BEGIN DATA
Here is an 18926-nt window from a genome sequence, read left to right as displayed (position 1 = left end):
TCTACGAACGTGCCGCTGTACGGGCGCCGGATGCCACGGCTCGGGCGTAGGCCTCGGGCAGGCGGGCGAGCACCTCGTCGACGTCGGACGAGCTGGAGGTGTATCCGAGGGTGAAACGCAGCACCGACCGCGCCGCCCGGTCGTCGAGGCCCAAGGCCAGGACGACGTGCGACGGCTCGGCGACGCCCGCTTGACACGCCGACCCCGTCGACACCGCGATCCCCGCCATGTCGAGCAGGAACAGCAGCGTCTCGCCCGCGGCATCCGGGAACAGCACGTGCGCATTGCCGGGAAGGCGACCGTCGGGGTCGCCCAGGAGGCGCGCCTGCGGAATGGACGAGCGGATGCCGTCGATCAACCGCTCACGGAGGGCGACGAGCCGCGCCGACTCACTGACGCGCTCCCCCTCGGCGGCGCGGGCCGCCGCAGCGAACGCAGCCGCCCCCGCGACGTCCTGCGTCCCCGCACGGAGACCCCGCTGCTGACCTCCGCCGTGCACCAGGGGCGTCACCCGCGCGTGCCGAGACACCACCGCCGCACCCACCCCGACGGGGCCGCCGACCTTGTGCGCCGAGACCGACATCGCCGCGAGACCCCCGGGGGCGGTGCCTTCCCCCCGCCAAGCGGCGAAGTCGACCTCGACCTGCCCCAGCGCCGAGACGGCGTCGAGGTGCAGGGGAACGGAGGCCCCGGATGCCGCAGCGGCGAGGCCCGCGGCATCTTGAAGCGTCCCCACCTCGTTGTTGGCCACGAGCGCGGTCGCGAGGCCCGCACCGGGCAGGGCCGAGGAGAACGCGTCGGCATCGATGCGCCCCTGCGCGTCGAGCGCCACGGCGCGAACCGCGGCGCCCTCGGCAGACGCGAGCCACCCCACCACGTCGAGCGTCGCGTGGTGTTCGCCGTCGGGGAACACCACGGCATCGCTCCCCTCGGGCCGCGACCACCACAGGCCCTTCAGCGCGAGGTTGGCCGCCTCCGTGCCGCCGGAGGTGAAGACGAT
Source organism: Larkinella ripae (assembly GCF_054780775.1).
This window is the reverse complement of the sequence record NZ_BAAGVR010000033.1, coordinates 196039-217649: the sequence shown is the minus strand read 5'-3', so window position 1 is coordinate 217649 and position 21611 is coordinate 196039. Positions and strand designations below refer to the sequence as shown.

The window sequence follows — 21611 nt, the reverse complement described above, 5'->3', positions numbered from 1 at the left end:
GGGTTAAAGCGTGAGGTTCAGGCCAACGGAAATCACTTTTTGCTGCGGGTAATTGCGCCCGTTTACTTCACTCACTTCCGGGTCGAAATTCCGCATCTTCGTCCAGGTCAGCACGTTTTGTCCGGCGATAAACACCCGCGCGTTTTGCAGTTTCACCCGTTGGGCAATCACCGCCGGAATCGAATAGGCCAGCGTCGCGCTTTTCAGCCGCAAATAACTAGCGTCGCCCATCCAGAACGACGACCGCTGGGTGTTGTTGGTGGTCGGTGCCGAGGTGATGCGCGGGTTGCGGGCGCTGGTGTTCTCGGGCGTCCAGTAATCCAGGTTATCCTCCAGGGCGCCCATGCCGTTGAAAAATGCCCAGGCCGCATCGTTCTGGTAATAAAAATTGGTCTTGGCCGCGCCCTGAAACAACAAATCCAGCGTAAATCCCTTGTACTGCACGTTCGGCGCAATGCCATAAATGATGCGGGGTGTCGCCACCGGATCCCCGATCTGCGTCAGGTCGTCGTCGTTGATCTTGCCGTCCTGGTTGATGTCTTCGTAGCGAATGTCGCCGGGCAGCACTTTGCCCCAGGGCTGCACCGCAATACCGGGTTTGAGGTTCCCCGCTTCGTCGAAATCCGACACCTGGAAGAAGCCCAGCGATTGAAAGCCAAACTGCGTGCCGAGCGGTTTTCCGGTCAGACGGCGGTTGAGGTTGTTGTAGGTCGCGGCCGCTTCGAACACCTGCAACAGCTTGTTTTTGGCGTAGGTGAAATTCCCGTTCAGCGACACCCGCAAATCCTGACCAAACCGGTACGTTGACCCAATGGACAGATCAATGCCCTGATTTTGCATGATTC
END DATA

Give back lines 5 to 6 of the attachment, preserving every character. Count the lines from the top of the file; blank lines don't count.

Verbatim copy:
The window sequence follows — 21611 nt, the reverse complement described above, 5'->3', positions numbered from 1 at the left end:
GGGTTAAAGCGTGAGGTTCAGGCCAACGGAAATCACTTTTTGCTGCGGGTAATTGCGCCCGTTTACTTCACTCACTTCCGGGTCGAAATTCCGCATCTTCGTCCAGGTCAGCACGTTTTGTCCGGCGATAAACACCCGCGCGTTTTGCAGTTTCACCCGTTGGGCAATCACCGCCGGAATCGAATAGGCCAGCGTCGCGCTTTTCAGCCGCAAATAACTAGCGTCGCCCATCCAGAACGACGACCGCTGGGTGTTGTTGGTGGTCGGTGCCGAGGTGATGCGCGGGTTGCGGGCGCTGGTGTTCTCGGGCGTCCAGTAATCCAGGTTATCCTCCAGGGCGCCCATGCCGTTGAAAAATGCCCAGGCCGCATCGTTCTGGTAATAAAAATTGGTCTTGGCCGCGCCCTGAAACAACAAATCCAGCGTAAATCCCTTGTACTGCACGTTCGGCGCAATGCCATAAATGATGCGGGGTGTCGCCACCGGATCCCCGATCTGCGTCAGGTCGTCGTCGTTGATCTTGCCGTCCTGGTTGATGTCTTCGTAGCGAATGTCGCCGGGCAGCACTTTGCCCCAGGGCTGCACCGCAATACCGGGTTTGAGGTTCCCCGCTTCGTCGAAATCCGACACCTGGAAGAAGCCCAGCGATTGAAAGCCAAACTGCGTGCCGAGCGGTTTTCCGGTCAGACGGCGGTTGAGGTTGTTGTAGGTCGCGGCCGCTTCGAACACCTGCAACAGCTTGTTTTTGGCGTAGGTGAAATTCCCGTTCAGCGACACCCGCAAATCCTGACCAAACCGGTACGTTGACCCAATGGACAGATCAATGCCCTGATTTTGCATGATTC